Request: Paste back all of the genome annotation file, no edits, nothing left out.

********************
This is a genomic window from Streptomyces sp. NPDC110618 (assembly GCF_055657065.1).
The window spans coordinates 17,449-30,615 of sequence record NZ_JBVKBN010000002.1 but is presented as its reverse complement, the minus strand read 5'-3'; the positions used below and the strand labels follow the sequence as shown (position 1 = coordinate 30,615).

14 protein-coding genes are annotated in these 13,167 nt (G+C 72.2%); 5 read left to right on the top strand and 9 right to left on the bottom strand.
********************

This is a genomic window from Streptomyces sp. NPDC110618 (assembly GCF_055657065.1).
The window spans coordinates 17,449-30,615 of sequence record NZ_JBVKBN010000002.1 but is presented as its reverse complement, the minus strand read 5'-3'; the positions used below and the strand labels follow the sequence as shown (position 1 = coordinate 30,615).

14 protein-coding genes are annotated in these 13,167 nt (G+C 72.2%); 5 read left to right on the top strand and 9 right to left on the bottom strand.